Silva Kir, the leader of south Sudan and President Omar al-Bashir of Sudan. The President said he would recognize the south if it voted for separation from the central government. Factional fighting in the south may jeopardize their independence., a photo by Pan-African News Wire File Photos on Flickr.
Sudan/South Sudan: Communist Party sees dangers, but also possibilities for progress
South Sudan's independence celebrations.
Rashid El Sheikh, Sudanese Communist Party, interviewed by John Foster
October 19, 2011 -- Morning Star -- Africa's newest state, the Republic of South Sudan, came into being on July 9. Its secession from the north has transformed the political dynamics of a region rich in natural resources and which still suffers from the legacy of Britain's long colonial rule.
The original state of Sudan emerged from the bloody wars of conquest waged by Britain in the 1880s and 1890s. The region's previous rulers were Arab feudal landlords. Britain sought to rule the new colony by pitting the Islamic north against a south that was first Christianised and then used as a base for the mass commercial farming of cotton. Sudan achieved formal independence in 1956 and the new state entered a period of neocolonial economic control administered through a concordat with the economically reactionary Arab clans of the north.
At the same time, these years also saw repeated challenges by more progressive nationalist elements and Sudan's relatively large working class, largely a product of its commercial cotton production. In the 1960s Sudan had one of the largest communist parties in Africa.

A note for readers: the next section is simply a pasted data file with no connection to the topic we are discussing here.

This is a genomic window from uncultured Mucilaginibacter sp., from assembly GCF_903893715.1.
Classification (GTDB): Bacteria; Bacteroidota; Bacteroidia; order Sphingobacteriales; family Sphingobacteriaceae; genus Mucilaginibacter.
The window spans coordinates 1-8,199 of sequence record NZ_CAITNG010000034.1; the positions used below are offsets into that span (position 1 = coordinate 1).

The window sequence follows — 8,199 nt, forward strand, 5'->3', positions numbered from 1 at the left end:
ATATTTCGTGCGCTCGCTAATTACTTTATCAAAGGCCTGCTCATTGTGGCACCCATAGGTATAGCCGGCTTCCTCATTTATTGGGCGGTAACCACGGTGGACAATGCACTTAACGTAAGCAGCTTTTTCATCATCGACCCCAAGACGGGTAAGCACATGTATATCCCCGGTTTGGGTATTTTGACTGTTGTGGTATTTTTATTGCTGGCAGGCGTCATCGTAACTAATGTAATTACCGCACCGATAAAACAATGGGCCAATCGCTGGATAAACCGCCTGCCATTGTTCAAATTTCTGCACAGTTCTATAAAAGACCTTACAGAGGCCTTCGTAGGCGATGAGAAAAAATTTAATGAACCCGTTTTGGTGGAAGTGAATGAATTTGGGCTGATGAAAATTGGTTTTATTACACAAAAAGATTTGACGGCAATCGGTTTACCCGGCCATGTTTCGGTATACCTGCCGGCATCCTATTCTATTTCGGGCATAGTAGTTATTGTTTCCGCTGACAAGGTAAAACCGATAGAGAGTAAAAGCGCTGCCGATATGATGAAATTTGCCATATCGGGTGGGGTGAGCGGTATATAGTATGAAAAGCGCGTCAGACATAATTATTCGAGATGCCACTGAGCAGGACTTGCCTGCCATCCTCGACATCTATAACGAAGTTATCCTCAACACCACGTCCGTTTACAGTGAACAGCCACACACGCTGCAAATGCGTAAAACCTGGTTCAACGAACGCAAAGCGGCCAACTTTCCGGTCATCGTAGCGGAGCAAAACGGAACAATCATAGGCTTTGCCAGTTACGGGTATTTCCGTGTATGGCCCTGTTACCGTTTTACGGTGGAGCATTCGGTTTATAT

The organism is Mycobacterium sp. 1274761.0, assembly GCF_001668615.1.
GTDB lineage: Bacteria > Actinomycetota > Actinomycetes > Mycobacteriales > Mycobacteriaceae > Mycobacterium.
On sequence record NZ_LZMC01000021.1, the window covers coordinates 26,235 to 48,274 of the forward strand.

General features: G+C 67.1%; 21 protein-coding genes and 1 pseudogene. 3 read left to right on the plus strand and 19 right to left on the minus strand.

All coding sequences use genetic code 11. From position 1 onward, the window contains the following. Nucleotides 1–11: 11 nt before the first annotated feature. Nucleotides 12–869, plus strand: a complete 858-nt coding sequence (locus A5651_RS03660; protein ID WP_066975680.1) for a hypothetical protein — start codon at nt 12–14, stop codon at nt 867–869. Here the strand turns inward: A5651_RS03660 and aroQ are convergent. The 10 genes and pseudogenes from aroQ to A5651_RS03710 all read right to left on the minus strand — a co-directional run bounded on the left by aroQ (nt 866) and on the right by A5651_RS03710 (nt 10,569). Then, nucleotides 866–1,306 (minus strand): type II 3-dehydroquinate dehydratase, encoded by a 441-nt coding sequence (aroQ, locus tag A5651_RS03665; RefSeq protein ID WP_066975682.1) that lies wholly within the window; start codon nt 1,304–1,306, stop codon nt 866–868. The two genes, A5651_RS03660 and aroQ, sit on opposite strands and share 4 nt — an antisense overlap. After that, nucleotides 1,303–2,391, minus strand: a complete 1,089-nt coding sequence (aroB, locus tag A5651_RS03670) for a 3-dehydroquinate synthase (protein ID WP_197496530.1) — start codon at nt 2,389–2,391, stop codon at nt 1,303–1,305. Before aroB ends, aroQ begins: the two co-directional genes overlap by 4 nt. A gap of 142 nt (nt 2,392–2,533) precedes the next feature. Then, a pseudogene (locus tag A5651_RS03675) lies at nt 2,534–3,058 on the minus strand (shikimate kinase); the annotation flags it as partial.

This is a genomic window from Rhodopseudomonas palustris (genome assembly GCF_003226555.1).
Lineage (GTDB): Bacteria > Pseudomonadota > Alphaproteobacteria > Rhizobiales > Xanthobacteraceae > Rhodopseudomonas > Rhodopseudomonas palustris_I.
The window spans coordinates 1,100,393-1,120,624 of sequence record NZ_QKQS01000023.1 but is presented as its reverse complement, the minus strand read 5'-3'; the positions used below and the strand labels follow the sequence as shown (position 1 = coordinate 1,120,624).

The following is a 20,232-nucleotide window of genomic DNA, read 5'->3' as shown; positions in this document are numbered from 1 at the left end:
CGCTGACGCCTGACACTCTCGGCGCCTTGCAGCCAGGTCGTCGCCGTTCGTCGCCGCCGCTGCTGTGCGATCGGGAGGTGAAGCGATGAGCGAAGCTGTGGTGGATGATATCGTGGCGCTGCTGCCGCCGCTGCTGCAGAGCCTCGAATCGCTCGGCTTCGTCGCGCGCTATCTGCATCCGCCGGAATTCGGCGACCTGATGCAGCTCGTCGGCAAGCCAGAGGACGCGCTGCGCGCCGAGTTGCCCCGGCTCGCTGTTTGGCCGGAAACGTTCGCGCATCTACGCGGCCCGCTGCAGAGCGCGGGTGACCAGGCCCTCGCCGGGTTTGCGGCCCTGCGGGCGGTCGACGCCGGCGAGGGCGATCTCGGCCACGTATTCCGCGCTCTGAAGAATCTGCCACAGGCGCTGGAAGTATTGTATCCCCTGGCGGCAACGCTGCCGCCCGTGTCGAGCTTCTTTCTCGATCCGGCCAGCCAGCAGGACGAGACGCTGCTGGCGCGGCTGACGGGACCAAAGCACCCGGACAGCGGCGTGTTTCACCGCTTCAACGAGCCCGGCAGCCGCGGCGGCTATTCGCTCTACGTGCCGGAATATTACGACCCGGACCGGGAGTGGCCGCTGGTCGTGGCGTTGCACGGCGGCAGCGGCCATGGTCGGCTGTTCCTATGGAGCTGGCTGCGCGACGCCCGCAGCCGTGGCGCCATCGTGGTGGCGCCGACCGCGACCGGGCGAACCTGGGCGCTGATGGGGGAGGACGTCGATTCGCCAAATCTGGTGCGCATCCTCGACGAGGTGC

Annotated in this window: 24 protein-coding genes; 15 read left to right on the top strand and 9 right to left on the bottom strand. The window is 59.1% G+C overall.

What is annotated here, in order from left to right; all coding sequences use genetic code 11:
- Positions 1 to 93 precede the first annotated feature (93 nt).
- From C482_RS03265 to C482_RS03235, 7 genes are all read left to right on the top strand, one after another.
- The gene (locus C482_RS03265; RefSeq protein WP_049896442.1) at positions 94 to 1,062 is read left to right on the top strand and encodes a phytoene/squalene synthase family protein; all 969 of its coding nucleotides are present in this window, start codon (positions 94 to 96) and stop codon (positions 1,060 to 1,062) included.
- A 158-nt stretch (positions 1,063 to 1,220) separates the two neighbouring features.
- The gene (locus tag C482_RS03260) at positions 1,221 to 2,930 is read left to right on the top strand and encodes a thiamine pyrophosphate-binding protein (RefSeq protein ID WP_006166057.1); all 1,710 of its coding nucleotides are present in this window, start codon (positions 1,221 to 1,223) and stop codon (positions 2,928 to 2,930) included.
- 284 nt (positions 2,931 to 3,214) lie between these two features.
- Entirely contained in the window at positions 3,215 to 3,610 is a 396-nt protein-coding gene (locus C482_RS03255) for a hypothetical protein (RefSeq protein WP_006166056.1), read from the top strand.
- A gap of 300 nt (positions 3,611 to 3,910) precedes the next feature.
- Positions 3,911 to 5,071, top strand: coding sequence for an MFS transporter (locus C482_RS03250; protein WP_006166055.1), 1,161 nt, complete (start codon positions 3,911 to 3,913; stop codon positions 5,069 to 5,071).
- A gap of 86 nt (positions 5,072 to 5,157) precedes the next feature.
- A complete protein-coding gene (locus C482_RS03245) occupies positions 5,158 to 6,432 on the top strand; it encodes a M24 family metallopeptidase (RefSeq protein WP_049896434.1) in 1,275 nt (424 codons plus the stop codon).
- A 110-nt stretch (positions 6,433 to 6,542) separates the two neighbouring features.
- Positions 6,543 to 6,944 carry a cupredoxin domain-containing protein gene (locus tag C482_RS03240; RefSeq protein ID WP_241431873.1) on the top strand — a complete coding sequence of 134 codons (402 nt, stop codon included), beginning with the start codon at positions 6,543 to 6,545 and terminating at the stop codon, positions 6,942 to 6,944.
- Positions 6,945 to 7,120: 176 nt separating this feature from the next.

The past three decades have seen a tangled series of governmental alliances involving interventions of both Western imperialist interests and regional power players, particularly Iran and Saudi Arabia.
The left, the Communist Party and the trade union movement faced savage repression. So did ethnic groups such as those in Darfur which challenged the Khartoum government.
In the south the Sudanese People's Liberation Army under John Garang waged a military struggle originally with some backing from the Soviet Union.
In the past decade the Khartoum government of Omar al-Bashir has fought to maintain control at a time when the geopolitics of the region were transformed by the discovery of large reserves of oil in the south and centre of Sudan.
A peace settlement was brokered with the SPLA forces in the south under the Comprehensive Peace Agreement of 2005. This promised a referendum on secession within six years alongside measures to institutionalise power sharing with the SPLA and democratise structures in the north.
Leading Sudanese communist Rashid El Sheikh argues that it was the failure to adhere to this agreement which made a Yes vote for secession by the south almost inevitable. Rashid, who is a member of the solidarity and international relations bureau of the Communist Party of Sudan, UK and Ireland, sums up the new situation as unstable, potentially very dangerous but also pregnant with the possibilities of progressive change.